Waking up today, this Sunday, I know that I will be traveling back home from Alexandria, Virginia on the East Coast all the way to Bellingham, Washington on the West Coast. it will be long and hard, but every bit of this trip has been worth the effort. You see, I was introduced to my niece Allison's daughter Lexie, who is two months old, born June 18. My sister Norma Jean, Lexie's grandmother, and Pete, Lexie's grandfather, and I have all been together with Lexie for five days now. Totally different from my quiet and well-ordered life at home.
Lexie is an IVF baby, with a sperm donor father. Allison has a 25-page biography about this man, and when she is old enough Lexie will be given the opportunity to meet her biological father, if she chooses to. Allison paid extra for this feature because she felt it would have been hard to explain to Lexie later why she didn't give her that option. She will know about her heritage, all of it, from the time she's old enough to care.
Allison is now a Lt. Colonel in the Army, with a career in operations research. She is very good at her job, and for the past few months has been home on maternity leave. She goes back to work after Labor Day, but since Lexie was born Allison has devoted every moment of her life to nurturing her newborn. Allison is good at everything she does, and Lexie is no exception. I am totally and completely in love with this beautiful child.
This whole experience has also awakened feelings in me about the passage of time. I thought I had dealt with all of that during the period when I read Biocentrism and wrote about it here. I look at my sister, two years younger than me, and as I see her through my mental lens, she still looks the same to my eyes, but now she has gray in her hair (not as much as me). Pete is suffering from COPD (chronic pulmonary obstructive disease) from decades of smoking. He still sneaks a puff now and then, and gets grief from both Allison and Norma Jean when he walks back in from the back yard. I know it's because they love him but I also know he's never been able to completely break the cycle of addiction to nicotine, even though he's dying from the disease.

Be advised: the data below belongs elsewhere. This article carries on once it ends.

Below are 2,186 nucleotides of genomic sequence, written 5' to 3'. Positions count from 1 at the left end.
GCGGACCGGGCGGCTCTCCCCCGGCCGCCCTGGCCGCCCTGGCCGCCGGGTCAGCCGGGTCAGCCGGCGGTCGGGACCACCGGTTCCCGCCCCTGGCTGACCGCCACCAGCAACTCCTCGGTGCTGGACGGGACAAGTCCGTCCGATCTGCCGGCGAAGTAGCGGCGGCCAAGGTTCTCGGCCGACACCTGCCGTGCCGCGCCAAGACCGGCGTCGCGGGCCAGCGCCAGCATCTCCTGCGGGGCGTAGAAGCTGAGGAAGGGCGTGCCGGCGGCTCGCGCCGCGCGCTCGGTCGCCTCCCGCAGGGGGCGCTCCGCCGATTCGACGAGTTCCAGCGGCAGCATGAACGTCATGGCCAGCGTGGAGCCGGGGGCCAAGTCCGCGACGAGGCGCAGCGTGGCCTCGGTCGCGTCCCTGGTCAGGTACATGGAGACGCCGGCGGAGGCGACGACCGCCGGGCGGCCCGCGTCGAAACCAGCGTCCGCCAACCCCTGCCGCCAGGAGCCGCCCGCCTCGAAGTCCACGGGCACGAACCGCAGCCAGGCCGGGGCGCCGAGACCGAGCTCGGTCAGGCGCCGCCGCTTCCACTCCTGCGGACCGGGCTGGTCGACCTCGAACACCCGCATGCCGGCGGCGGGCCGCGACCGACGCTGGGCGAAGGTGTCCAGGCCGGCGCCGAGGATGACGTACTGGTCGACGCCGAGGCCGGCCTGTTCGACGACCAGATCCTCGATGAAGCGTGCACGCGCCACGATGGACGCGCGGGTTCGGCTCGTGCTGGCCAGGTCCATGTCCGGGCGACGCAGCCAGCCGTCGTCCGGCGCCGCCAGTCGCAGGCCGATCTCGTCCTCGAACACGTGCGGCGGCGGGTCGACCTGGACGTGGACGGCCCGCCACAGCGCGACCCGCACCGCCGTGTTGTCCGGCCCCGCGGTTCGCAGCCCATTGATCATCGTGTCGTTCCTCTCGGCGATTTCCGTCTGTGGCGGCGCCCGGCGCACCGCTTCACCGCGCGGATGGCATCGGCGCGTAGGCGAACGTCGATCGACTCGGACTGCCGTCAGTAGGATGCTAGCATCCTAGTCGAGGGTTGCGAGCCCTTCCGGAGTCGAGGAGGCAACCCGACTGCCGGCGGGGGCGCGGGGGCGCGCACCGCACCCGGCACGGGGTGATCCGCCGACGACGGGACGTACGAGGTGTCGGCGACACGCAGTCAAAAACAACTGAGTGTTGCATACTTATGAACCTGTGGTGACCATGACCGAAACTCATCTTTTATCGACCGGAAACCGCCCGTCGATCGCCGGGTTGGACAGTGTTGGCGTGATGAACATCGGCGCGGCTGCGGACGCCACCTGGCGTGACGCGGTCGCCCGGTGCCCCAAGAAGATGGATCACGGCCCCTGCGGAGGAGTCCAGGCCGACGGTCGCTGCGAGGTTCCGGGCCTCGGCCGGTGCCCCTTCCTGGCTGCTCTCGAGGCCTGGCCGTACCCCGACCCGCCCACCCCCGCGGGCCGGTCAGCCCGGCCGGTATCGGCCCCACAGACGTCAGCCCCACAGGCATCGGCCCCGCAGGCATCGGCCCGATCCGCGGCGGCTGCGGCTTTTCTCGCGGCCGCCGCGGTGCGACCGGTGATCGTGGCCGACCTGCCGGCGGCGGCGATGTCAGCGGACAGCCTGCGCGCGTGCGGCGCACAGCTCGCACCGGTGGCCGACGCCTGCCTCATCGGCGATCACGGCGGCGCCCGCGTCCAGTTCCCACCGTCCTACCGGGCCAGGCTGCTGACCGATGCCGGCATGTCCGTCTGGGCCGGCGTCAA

I don't know if I'll ever see Pete again, and I think that each time I see him, so my heart strings are pretty darn sore from these five days. He's much worse now and fights for each breath. Very limited in what he can do now, he is still totally engaged in life through the wonders of the Internet. I helped him fix up a blog and I hope, really hope, that he uses it to leave Lexie some of his writing, his thoughts, because he's a really good writer and Lexie will never know him any other way; he won't be around.
This made me realize that I won't either, and I don't suffer from COPD. I'm almost 68 now, and by the time she will be an adult, the chances of my being around are slim. I'm just not sure I'm interested in living to 90. Having mobility and a decent mental capacity are my whole life. I don't know very many sharp and energetic 90-year-olds. Or any, actually.
The interaction between the parents and Allison fills me with awe. It never changes, really, as most family dynamics don't, but there is an undercurrent of cherished shared time together and the realization that there won't be many more like this. And then there is Lexie. Everyone centers their love for each other around this new life, this new hope for the future. Me too.
Because of today's electronic wonders, and because Lexie already has videos and lots of pictures available on Allison's Facebook page, I will watch her development from afar and will try hard to keep myself from becoming that doting great-aunt who shows all her friends the new baby in her life. But then again, most of those friends and family are also on Facebook. It's a new era of virtual connectivity, so in many ways now that I have held her, smelled her precious babyness and fallen in love with her, I will hold her in my heart forever. I will cry over her trials, and I will celebrate her accomplishments.
There will never be this moment again, but I have captured it here and I am sharing it with you, and I too can come back and visit as I pore over the pictures and exclaim as she grows from an infant to a toddler. I wish I could keep her safe from all that she will endure in life, but it's a lament that everyone who has ever loved a child understands. Now that my heart is full to bursting, I'd better stop here.